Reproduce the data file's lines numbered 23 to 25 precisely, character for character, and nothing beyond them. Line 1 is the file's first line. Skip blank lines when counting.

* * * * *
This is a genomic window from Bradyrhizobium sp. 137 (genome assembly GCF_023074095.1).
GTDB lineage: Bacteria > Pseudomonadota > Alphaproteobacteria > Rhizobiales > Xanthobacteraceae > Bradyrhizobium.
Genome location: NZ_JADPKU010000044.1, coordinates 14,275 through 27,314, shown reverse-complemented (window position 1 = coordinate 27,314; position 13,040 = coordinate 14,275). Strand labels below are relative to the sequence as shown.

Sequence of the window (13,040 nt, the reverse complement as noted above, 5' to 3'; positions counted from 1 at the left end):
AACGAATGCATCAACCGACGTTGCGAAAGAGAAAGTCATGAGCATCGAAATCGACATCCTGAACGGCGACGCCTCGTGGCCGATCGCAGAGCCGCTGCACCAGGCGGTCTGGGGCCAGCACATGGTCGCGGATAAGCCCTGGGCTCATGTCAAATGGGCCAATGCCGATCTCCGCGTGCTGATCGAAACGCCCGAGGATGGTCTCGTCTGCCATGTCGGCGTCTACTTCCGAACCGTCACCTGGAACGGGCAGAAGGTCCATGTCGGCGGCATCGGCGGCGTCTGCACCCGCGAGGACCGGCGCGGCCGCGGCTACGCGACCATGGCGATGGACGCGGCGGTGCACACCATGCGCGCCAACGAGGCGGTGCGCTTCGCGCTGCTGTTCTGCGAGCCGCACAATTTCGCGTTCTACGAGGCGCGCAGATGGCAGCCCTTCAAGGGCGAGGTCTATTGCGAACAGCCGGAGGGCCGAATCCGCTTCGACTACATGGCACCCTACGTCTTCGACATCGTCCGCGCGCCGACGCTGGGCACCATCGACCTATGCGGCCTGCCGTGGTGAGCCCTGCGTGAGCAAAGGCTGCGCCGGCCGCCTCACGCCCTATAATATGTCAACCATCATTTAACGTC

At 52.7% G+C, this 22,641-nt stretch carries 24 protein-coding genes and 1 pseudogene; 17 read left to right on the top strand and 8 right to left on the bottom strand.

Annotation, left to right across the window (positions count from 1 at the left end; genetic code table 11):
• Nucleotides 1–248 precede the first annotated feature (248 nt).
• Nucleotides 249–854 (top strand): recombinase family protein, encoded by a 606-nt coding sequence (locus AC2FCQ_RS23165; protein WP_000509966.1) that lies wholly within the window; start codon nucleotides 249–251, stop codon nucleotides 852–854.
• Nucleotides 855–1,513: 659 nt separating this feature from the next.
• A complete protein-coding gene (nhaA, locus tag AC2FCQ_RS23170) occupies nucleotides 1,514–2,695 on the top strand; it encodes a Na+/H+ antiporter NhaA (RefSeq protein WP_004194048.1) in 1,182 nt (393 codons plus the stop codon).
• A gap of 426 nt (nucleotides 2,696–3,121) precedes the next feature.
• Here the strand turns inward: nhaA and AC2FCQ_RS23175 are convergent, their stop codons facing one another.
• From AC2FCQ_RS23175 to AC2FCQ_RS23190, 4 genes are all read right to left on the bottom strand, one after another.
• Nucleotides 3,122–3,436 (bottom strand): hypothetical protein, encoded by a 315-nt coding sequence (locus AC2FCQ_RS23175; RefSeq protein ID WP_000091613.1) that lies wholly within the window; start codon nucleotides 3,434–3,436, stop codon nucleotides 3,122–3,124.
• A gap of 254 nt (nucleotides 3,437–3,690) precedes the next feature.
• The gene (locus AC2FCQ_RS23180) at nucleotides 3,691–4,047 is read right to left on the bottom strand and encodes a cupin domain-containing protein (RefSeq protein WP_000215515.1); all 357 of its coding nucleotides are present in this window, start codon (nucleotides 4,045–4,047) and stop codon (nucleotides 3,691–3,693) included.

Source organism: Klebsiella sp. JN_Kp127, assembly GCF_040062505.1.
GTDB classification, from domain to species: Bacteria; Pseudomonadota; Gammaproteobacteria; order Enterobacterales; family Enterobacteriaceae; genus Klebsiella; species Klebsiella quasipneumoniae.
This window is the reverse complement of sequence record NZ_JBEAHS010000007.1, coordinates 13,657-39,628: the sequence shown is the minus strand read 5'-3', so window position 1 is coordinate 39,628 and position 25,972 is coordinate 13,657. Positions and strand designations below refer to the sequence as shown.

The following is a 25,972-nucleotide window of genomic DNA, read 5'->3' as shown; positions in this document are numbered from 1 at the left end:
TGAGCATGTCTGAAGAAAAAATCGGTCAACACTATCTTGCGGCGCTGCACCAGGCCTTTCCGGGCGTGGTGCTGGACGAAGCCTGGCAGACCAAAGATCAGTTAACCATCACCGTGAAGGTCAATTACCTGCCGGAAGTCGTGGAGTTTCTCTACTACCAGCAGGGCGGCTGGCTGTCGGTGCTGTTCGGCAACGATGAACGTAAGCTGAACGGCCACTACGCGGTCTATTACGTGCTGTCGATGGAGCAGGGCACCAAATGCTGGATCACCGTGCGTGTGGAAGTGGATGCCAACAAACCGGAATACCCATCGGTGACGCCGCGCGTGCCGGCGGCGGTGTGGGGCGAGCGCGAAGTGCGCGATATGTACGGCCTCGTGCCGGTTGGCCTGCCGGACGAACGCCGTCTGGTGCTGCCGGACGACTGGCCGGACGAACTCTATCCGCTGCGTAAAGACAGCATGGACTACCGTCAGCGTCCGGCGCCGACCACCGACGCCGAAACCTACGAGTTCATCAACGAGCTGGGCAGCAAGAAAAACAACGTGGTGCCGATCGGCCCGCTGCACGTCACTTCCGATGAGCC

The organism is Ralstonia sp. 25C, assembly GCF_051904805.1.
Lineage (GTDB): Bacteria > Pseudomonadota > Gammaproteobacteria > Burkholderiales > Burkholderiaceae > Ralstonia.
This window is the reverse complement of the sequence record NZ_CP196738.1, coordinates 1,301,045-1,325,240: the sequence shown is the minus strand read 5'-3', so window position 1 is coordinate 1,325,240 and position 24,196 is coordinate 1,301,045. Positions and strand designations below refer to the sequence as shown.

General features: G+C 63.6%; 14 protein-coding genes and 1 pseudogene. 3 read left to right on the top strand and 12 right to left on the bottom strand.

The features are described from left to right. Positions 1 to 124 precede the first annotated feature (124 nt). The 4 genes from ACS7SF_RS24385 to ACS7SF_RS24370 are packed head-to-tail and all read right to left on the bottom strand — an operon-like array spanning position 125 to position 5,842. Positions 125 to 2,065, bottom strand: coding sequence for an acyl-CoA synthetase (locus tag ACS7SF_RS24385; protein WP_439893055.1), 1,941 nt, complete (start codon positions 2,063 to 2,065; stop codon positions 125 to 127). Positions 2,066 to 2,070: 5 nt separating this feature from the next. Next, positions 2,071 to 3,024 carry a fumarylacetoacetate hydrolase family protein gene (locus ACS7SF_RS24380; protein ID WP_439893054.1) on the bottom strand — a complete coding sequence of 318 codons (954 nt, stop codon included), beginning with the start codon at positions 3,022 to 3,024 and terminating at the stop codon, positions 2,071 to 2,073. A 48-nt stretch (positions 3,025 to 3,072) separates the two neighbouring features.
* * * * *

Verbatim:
The organism is Ralstonia sp. 25C, assembly GCF_051904805.1.
Lineage (GTDB): Bacteria > Pseudomonadota > Gammaproteobacteria > Burkholderiales > Burkholderiaceae > Ralstonia.
This window is the reverse complement of the sequence record NZ_CP196738.1, coordinates 1,301,045-1,325,240: the sequence shown is the minus strand read 5'-3', so window position 1 is coordinate 1,325,240 and position 24,196 is coordinate 1,301,045. Positions and strand designations below refer to the sequence as shown.